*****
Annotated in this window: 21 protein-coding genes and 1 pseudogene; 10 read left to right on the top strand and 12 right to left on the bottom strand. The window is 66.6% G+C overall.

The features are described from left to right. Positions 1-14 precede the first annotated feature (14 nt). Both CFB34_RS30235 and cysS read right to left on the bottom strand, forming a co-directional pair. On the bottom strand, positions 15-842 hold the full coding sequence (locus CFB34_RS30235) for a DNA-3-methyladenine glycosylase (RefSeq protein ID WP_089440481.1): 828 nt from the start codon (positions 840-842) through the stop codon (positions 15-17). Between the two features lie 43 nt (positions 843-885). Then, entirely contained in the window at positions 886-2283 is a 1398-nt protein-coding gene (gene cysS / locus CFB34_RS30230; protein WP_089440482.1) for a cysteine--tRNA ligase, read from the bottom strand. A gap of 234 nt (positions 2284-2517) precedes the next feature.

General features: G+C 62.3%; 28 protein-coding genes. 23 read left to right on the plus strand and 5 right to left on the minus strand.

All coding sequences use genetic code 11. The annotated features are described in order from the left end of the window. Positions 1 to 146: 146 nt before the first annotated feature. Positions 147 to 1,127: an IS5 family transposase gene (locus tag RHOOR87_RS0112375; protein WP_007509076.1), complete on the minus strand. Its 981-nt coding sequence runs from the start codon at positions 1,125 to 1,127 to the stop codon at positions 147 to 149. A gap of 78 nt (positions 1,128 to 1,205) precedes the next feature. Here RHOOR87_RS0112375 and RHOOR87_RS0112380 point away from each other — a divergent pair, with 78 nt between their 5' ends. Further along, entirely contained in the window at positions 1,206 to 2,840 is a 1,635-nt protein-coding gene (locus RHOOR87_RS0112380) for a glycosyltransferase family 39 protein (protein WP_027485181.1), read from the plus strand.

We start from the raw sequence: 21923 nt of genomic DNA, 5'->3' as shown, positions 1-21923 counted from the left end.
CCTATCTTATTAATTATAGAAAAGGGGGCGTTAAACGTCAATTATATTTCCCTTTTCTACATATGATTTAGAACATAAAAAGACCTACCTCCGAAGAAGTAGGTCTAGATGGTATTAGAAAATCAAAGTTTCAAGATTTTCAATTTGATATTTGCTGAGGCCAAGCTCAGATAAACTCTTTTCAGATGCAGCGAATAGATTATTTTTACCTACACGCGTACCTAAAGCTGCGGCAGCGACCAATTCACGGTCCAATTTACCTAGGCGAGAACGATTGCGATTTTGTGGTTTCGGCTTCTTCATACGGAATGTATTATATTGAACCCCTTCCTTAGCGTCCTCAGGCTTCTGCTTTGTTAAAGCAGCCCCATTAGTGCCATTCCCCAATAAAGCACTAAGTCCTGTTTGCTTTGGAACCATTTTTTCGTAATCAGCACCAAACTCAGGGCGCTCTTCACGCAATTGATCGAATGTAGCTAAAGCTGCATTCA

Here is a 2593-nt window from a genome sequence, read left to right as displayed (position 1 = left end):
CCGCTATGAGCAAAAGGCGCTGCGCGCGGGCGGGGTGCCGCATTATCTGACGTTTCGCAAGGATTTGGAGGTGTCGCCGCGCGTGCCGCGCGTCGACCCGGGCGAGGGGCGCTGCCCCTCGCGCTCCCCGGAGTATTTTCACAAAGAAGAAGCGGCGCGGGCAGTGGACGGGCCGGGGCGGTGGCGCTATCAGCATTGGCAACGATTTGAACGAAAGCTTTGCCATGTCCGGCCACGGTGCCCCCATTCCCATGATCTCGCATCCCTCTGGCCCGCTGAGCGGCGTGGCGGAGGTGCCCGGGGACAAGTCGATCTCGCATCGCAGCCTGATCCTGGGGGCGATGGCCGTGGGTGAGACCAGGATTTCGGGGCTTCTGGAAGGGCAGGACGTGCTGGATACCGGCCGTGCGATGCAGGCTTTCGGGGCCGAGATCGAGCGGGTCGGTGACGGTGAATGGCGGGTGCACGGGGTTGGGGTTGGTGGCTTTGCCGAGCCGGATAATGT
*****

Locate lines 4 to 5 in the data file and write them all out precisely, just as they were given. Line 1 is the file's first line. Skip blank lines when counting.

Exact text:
All coding sequences use genetic code 11. The annotated features are described in order from the left end of the window. Positions 1 to 146: 146 nt before the first annotated feature. Positions 147 to 1,127: an IS5 family transposase gene (locus tag RHOOR87_RS0112375; protein WP_007509076.1), complete on the minus strand. Its 981-nt coding sequence runs from the start codon at positions 1,125 to 1,127 to the stop codon at positions 147 to 149. A gap of 78 nt (positions 1,128 to 1,205) precedes the next feature. Here RHOOR87_RS0112375 and RHOOR87_RS0112380 point away from each other — a divergent pair, with 78 nt between their 5' ends. Further along, entirely contained in the window at positions 1,206 to 2,840 is a 1,635-nt protein-coding gene (locus RHOOR87_RS0112380) for a glycosyltransferase family 39 protein (protein WP_027485181.1), read from the plus strand.

We start from the raw sequence: 21923 nt of genomic DNA, 5'->3' as shown, positions 1-21923 counted from the left end.